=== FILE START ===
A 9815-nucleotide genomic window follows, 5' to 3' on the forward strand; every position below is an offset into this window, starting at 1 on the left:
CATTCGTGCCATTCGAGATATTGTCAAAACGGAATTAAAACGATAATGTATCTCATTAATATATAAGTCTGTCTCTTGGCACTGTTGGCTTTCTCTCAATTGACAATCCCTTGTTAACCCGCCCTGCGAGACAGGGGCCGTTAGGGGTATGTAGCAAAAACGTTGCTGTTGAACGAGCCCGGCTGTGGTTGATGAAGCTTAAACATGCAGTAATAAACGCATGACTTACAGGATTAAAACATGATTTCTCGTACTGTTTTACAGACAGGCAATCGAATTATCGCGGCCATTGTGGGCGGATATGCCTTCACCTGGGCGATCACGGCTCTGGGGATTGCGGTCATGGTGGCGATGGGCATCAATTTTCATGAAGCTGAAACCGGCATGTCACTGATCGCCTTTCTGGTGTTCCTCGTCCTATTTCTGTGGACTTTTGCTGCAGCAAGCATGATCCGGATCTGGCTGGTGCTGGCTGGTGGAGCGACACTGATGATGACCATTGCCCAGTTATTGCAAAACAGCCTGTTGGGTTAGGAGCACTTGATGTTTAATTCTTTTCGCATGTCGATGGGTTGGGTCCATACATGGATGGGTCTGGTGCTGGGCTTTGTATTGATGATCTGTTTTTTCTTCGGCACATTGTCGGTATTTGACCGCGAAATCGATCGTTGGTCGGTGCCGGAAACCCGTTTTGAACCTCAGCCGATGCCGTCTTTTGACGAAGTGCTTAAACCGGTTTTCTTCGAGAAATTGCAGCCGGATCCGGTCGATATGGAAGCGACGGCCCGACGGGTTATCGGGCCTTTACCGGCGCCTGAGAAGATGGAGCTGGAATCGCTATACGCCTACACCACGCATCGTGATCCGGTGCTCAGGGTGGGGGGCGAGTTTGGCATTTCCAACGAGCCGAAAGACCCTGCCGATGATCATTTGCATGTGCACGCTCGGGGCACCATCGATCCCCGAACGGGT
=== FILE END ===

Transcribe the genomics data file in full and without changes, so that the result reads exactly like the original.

A 9815-nucleotide genomic window follows, 5' to 3' on the forward strand; every position below is an offset into this window, starting at 1 on the left:
CATTCGTGCCATTCGAGATATTGTCAAAACGGAATTAAAACGATAATGTATCTCATTAATATATAAGTCTGTCTCTTGGCACTGTTGGCTTTCTCTCAATTGACAATCCCTTGTTAACCCGCCCTGCGAGACAGGGGCCGTTAGGGGTATGTAGCAAAAACGTTGCTGTTGAACGAGCCCGGCTGTGGTTGATGAAGCTTAAACATGCAGTAATAAACGCATGACTTACAGGATTAAAACATGATTTCTCGTACTGTTTTACAGACAGGCAATCGAATTATCGCGGCCATTGTGGGCGGATATGCCTTCACCTGGGCGATCACGGCTCTGGGGATTGCGGTCATGGTGGCGATGGGCATCAATTTTCATGAAGCTGAAACCGGCATGTCACTGATCGCCTTTCTGGTGTTCCTCGTCCTATTTCTGTGGACTTTTGCTGCAGCAAGCATGATCCGGATCTGGCTGGTGCTGGCTGGTGGAGCGACACTGATGATGACCATTGCCCAGTTATTGCAAAACAGCCTGTTGGGTTAGGAGCACTTGATGTTTAATTCTTTTCGCATGTCGATGGGTTGGGTCCATACATGGATGGGTCTGGTGCTGGGCTTTGTATTGATGATCTGTTTTTTCTTCGGCACATTGTCGGTATTTGACCGCGAAATCGATCGTTGGTCGGTGCCGGAAACCCGTTTTGAACCTCAGCCGATGCCGTCTTTTGACGAAGTGCTTAAACCGGTTTTCTTCGAGAAATTGCAGCCGGATCCGGTCGATATGGAAGCGACGGCCCGACGGGTTATCGGGCCTTTACCGGCGCCTGAGAAGATGGAGCTGGAATCGCTATACGCCTACACCACGCATCGTGATCCGGTGCTCAGGGTGGGGGGCGAGTTTGGCATTTCCAACGAGCCGAAAGACCCTGCCGATGATCATTTGCATGTGCACGCTCGGGGCACCATCGATCCCCGAACGGGT